• Vex'd - Degenerate

    Reviewed by DJ, 22 July - 4 Aug. 05 Source:

    <b> Vex'd </b> - Degenerate

    Although closer to dubstep than the likes of The Bug, Vex'd live in the twilight between grime/dubstep and an Aphex-like twisted view of techno and drum & bass.

    Comprising duo Jamie and Roly, they share a common jungle heritage (which, despite the heavy hip hop marketing, is unquestionalby the root of grime/dubstep, etc). Opening the LP with fragmented breakbeats and deep rumbling acid on 'Pop Pop VIP', 'Thunder' moves properly into the sub-lo
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  • Vex'd - Degenerate

    Reviewed by Louis Pattison (Plan B, Aug/Sept. 05)

    <b> Vex'd </b> - Degenerate

    Bass is the bedrock of dance music: it's the synthesis of low-end with rhythm that creates the illusion of motion out of abstract sound. Sometimes it is best applied sparingly, a passing ghost, or a steady, minimal pulse. Not so for London production duo Vex'd, for whom the bassline is a constant: massaged and furrowed, distorted and diffused, fired through faders and refracted through lenses. Low-end isn't just a facet of the paradigm - it is the
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  • Vex'd - Degenerate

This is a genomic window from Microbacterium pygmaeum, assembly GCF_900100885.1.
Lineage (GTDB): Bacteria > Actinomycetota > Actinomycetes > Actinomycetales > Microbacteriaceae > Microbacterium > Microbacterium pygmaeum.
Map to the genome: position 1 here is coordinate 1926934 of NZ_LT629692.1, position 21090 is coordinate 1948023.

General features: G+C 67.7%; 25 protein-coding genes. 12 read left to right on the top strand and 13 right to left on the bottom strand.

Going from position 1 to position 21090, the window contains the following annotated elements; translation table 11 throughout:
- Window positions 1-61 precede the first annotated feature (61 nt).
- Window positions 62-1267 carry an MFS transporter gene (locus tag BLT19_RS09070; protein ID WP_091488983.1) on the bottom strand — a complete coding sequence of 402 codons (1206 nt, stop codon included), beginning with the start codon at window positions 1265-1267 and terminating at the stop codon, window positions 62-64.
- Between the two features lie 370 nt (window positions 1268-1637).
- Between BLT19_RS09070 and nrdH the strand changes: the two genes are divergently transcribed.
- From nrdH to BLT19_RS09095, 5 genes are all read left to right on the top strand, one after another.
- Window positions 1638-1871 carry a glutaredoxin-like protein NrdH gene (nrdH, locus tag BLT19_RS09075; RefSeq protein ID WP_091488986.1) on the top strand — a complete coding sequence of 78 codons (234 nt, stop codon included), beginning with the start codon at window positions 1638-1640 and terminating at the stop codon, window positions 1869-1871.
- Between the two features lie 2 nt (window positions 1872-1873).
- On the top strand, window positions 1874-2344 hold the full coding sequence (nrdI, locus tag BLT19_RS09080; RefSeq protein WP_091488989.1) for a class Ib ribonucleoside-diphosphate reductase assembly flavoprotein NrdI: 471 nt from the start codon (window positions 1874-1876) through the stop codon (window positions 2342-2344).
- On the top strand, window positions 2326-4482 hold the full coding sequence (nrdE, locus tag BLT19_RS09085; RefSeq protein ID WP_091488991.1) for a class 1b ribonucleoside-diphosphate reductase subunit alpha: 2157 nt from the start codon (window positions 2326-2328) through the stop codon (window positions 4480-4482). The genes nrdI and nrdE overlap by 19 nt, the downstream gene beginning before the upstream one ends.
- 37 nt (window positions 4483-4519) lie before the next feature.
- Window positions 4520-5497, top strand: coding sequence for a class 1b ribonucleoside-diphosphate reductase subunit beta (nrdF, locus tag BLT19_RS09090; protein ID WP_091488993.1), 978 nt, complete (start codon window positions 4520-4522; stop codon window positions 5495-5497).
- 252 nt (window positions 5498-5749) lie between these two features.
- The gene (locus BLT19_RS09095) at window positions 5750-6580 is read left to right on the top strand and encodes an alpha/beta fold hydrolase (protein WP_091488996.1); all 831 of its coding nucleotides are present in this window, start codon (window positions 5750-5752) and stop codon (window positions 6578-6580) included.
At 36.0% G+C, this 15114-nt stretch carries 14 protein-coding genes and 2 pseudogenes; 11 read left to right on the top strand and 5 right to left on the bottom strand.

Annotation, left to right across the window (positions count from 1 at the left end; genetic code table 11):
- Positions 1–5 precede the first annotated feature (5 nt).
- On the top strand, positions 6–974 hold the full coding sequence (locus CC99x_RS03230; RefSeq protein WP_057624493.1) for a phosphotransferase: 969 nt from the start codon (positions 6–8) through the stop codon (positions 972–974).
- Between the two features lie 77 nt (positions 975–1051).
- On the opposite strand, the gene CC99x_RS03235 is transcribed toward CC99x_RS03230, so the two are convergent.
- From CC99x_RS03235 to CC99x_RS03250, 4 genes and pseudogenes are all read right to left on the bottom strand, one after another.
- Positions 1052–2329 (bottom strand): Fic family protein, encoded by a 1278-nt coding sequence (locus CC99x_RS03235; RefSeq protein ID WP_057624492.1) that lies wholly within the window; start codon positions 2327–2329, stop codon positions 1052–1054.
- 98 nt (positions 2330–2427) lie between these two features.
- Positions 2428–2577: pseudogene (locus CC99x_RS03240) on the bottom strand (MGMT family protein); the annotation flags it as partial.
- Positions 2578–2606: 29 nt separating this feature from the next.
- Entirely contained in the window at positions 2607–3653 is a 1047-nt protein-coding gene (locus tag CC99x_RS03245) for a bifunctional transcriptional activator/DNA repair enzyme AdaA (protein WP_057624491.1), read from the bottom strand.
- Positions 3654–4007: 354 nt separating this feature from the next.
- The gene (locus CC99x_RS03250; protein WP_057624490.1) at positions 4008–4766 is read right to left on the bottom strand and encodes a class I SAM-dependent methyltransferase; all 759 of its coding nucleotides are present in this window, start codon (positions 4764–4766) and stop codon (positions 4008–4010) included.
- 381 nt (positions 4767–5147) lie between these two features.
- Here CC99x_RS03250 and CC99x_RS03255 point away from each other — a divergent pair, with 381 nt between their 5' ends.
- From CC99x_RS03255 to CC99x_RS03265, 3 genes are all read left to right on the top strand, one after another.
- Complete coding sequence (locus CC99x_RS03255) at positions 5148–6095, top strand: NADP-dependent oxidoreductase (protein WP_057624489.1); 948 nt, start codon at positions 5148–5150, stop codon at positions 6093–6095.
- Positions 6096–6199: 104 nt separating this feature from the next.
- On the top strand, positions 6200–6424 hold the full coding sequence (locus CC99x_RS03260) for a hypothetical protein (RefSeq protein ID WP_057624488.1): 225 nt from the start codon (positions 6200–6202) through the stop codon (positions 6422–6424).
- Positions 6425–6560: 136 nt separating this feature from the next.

Reviewed by Adam Anonymous (Undercover, Aug. 05)

    <b> Vex'd </b> - Degenerate

    Dubstep is a micro-genre that provides rich pickings for obsessively knowledgeable heads, yet corsses over so closely with grime in fanbase terms that any wax-spinner could drop it between Dizzee and Kano without a raver blinking. Vex'd suck up all that and more, spewing forth an ominously black portion equally indebted to jungle's nihilistic rush and the cold precision of experimental electronica. In the rubble of a dozen influences, however, the
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  • Vex'd - Degenerate

    Reviewed by LMT, Vanity Project 16 2005 (Vanity Project)

    <b> Vex'd </b> - Degenerate

    I have a theory on why purveyors of electronic music invent so many sub-genres. It's so that their own music can appear unizue, when actually it sounds very similar to every other Aphex Twin inspired rip-off. Vex'd need not play such games as they genuinely have a sound of their own. Early single 'Pop Pop' (here in an updated 'V.I.P.' form) is the best cut, but the sheer darkness of 'Thunder', and the cold production of 'Venus' offer something new in this field.